Currently off-roaders, that don't pay the ORV fee, are roaming the preserve, Damage they do will be perceived by others as being done by the sportsmen that register ORVs and that would not be good for us sportsmen. We need to cooperate with the minor inconvenience that going through the gate will cause us.

Long term ORV Parking:
Asked about long term parking for ORVs. They said they are providing   ORV towing parking in phase 3, but plans are not developed yet. I asked if they are considering long term parking, (i.e.: 5 months or so)? They said no. I asked can they consider long term parking in their plans and they said they can look at it. They had a short discussion about preferring turning long term parking over to a concessionaire. They have a concern about ending up with abandoned ORVs. They mentioned some "out of the box thinking" for a concessionaire, where a ORV would be stored off site and then trailered to the parking lot when the owner wanted to use it. Sort of like in and out dry storage at a marina. I told them a concessionaire needed to be reasonably priced. I hope they consider some "in the box thinking" like onsite long term parking, lets say at Monroe Station.

  Stands (tree) to be Removed out of Season:
Asked why stands have to be removed after hunting season and  how about year round photography from stands?
Several  reasons were given as to why. They consider a stand left in place as a permanent stand. The public has equal access to the Preserve and a permanent stand is claiming a spot and is not allowing equal access to the public. Second reason, revolves around abandoned property. Anything left unattended 24 hours, in the Preserve is considered abandoned. The superintendent has the discretion to allow items to be in place longer then 24 hours, so allowing stands to be left in place the hunting season, has been allowed at the superintendents discretion. They say they will consider  the issue of photography , and maybe the issuance of a special permit for photography on a stand, out of season, can be considered. Its under consideration.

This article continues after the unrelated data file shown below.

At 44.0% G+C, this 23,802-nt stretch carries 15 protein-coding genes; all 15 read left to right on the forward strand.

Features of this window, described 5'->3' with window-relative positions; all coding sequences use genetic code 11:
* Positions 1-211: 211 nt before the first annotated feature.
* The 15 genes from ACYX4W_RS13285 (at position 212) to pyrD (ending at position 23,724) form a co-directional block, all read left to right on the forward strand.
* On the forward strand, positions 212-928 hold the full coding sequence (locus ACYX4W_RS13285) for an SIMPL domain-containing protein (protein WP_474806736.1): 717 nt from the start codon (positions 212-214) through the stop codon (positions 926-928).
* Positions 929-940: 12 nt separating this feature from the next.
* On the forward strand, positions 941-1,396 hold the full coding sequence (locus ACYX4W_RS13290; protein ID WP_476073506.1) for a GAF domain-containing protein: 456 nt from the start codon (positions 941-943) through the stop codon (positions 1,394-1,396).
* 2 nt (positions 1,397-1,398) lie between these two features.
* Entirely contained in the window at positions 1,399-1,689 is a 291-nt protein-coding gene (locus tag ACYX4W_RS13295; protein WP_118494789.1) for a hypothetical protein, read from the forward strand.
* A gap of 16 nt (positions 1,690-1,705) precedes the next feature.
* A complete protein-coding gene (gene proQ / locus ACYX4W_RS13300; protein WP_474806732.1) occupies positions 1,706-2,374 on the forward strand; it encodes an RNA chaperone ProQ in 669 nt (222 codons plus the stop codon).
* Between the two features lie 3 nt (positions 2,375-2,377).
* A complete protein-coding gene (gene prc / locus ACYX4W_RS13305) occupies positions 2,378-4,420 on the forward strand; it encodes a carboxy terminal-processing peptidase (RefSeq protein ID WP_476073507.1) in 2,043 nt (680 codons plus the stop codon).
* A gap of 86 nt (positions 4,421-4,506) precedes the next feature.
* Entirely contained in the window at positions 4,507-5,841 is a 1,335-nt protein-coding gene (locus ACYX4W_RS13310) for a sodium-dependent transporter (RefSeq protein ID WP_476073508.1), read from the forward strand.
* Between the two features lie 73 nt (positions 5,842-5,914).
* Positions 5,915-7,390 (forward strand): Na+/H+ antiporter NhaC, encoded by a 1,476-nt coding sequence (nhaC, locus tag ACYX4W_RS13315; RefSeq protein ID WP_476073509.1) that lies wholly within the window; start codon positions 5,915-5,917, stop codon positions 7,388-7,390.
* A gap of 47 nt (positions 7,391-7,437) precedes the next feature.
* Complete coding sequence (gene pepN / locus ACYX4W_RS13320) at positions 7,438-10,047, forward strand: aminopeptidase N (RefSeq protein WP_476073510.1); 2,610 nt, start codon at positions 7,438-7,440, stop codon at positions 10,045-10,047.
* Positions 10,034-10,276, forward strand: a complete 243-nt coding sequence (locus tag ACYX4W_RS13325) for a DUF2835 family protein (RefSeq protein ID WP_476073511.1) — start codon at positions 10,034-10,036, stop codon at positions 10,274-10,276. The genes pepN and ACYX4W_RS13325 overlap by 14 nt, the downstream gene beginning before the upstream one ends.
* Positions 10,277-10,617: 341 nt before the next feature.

Bicycles on Designated Trails:
Asked if bicycles are considered ORVs? answer "no".
Are bicycles allowed on the designated trails? answer "yes". Carol said they are allowed, but they don't promote it. I said that the NPS web site says "Bear Island is a great place to ride bikes and that bikes are welcome on any of the designated trails". She had no further comment.
Are bicycles allowed off the designated trails? answer "no".

  Monroe Station:
The discussion of  long term parking brought up a discussion of Monroe Station itself. Monroe Station  has been designated on the National Register of Historic Places, a couple of years ago. That was done without the knowledge of the Superintendent, by NPS in Atlanta. Carol said they are determining what portion of it can be saved, because of its poor condition.
The preserve has applied for a grant from the Department of Transportation to provide funding to try and rehab part of the building

Asked if Geocaching is allowed in the Preserve? answer "no". They remove any Geocache found in the Preserve. They have a problem with Geocaching, because it leads people into wilderness situations that the people are not prepared for and the NPS ends up with rescue situations to deal with.
Geocaching is a modern day version of a scavenger hunt, using GPS units. See

  Calusa Camp (NPS outback camp):
Asked what the public use of Calusa camp would be? answer "none".
I told them Calvin Stones relatives are interested in visiting Calusa camp, would it be possible for them to stay at Calusa? answer "yes, under a special permit".
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Story by Steve - July, 2004